Horn BOO! 2022

Witches, monsters, ghosts, and even creepy crayons (yes, you read that right!) are among the stars of this year's roundup of thirteen (gasp!) recommended new and reissued picture books for the season. For more spooktacular reads, visit hbook.com/HalloweenBooks. Happy Halloween from the Horn Booooook!

A Wee Boo
by Jessica Boyd; illus. by Brooke Kerrigan
Preschool, Primary    Orca    32 pp.    g
9/22    978-1-4598-2763-9    $21.95
e-book ed.  978-1-4598-2765-3    $16.99

Pink-cheeked, wide-eyed ghost Wee Boo is too small and cute to be scary. At Ghost School, her teachers make allowances, but finally she’s down to her last chance to earn her haunting license. In her assigned human household, no one pays Boo any attention except the baby, who thinks she’s hilarious and laughs ­uproariously. The parents find that “kind of creepy” (they can’t see Boo), which earns Boo her license at last. However, Boo realizes that what she really wants to be is the baby’s imaginary friend. The book is snappily paced; Boo is an endearing protagonist; and the humor in both text and mixed-media art will keep readers engaged. MARTHA V. PARRAVANO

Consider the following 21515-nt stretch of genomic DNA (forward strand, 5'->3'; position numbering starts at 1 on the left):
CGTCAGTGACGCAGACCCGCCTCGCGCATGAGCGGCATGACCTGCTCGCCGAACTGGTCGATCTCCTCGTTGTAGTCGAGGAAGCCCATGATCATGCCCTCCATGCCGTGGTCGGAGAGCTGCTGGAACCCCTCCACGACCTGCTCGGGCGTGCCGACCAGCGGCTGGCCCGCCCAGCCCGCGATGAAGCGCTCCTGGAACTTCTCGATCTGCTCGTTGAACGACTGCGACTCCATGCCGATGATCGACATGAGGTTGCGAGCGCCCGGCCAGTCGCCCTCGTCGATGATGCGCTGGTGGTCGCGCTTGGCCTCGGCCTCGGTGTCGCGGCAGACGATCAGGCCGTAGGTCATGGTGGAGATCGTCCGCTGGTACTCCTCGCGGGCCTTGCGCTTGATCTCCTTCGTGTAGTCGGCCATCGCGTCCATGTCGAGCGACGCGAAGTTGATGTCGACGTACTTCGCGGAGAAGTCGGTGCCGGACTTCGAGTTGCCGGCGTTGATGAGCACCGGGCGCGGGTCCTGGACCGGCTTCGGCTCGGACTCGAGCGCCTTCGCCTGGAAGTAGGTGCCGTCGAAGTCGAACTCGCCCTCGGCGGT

Leila, the Perfect Witch
by Flavia Z. Drago; illus. by the author
Primary    Candlewick    40 pp.    g
7/22    978-1-5362-2050-6    $17.99
Spanish ed.  978-1-5362-2538-9    $17.99

“Far and wide, Leila Wayward was known for being an extraordinary little witch.” But despite her desire to win the Magnificent Witchy Cake-Off, Leila can’t seem to master the Dark Arts of Patisserie like the other Wayward women. When she accepts help, tips, and tricks from her three older sisters, Leila is finally ready to compete…and has learned that having fun makes her feel like a winner no matter what. Drago’s colorful mixed-media illustrations are full of interesting and funny details that complement her playful story, from the pictures on the front endpapers introducing her family to the décor in their gingerbread house to the not-so-scary creatures that inhabit Leila’s witchy world. Concurrently published in Spanish as Leila, la brujita perfecta. CYNTHIA K. RITTER

The Witchling’s Wish
by Lu Fraser; illus. by Sarah Massini
Preschool, Primary    Bloomsbury    32 pp.    g
7/22    978-1-5476-0906-2    $17.99
e-book ed.  978-1-5476-0907-9   $12.59